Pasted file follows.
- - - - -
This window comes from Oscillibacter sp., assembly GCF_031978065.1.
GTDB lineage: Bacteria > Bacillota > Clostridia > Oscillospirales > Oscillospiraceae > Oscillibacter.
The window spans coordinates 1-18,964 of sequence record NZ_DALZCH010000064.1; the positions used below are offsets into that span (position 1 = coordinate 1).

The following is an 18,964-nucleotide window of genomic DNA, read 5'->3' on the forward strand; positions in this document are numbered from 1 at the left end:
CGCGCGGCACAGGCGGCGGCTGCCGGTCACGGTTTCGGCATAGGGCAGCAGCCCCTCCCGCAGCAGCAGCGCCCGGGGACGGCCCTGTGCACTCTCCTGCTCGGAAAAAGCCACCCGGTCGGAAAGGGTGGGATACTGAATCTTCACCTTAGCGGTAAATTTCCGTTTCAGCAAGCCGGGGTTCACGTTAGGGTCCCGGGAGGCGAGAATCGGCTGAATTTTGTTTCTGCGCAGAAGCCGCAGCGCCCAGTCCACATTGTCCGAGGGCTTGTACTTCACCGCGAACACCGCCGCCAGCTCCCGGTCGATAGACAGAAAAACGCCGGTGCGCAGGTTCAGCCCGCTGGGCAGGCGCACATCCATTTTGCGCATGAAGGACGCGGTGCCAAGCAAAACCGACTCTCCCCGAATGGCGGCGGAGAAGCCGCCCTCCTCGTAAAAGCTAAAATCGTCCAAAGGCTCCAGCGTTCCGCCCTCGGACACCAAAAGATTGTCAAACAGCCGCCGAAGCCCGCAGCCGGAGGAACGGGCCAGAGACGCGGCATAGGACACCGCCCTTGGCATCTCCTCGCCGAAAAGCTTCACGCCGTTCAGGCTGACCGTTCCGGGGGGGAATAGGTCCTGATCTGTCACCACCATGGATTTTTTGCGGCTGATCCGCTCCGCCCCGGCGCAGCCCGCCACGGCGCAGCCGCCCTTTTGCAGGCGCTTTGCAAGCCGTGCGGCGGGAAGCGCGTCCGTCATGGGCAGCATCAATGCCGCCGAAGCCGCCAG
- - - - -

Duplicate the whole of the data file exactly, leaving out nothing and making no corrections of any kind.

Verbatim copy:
This window comes from Oscillibacter sp., assembly GCF_031978065.1.
GTDB lineage: Bacteria > Bacillota > Clostridia > Oscillospirales > Oscillospiraceae > Oscillibacter.
The window spans coordinates 1-18,964 of sequence record NZ_DALZCH010000064.1; the positions used below are offsets into that span (position 1 = coordinate 1).

The following is an 18,964-nucleotide window of genomic DNA, read 5'->3' on the forward strand; positions in this document are numbered from 1 at the left end:
CGCGCGGCACAGGCGGCGGCTGCCGGTCACGGTTTCGGCATAGGGCAGCAGCCCCTCCCGCAGCAGCAGCGCCCGGGGACGGCCCTGTGCACTCTCCTGCTCGGAAAAAGCCACCCGGTCGGAAAGGGTGGGATACTGAATCTTCACCTTAGCGGTAAATTTCCGTTTCAGCAAGCCGGGGTTCACGTTAGGGTCCCGGGAGGCGAGAATCGGCTGAATTTTGTTTCTGCGCAGAAGCCGCAGCGCCCAGTCCACATTGTCCGAGGGCTTGTACTTCACCGCGAACACCGCCGCCAGCTCCCGGTCGATAGACAGAAAAACGCCGGTGCGCAGGTTCAGCCCGCTGGGCAGGCGCACATCCATTTTGCGCATGAAGGACGCGGTGCCAAGCAAAACCGACTCTCCCCGAATGGCGGCGGAGAAGCCGCCCTCCTCGTAAAAGCTAAAATCGTCCAAAGGCTCCAGCGTTCCGCCCTCGGACACCAAAAGATTGTCAAACAGCCGCCGAAGCCCGCAGCCGGAGGAACGGGCCAGAGACGCGGCATAGGACACCGCCCTTGGCATCTCCTCGCCGAAAAGCTTCACGCCGTTCAGGCTGACCGTTCCGGGGGGGAATAGGTCCTGATCTGTCACCACCATGGATTTTTTGCGGCTGATCCGCTCCGCCCCGGCGCAGCCCGCCACGGCGCAGCCGCCCTTTTGCAGGCGCTTTGCAAGCCGTGCGGCGGGAAGCGCGTCCGTCATGGGCAGCATCAATGCCGCCGAAGCCGCCAG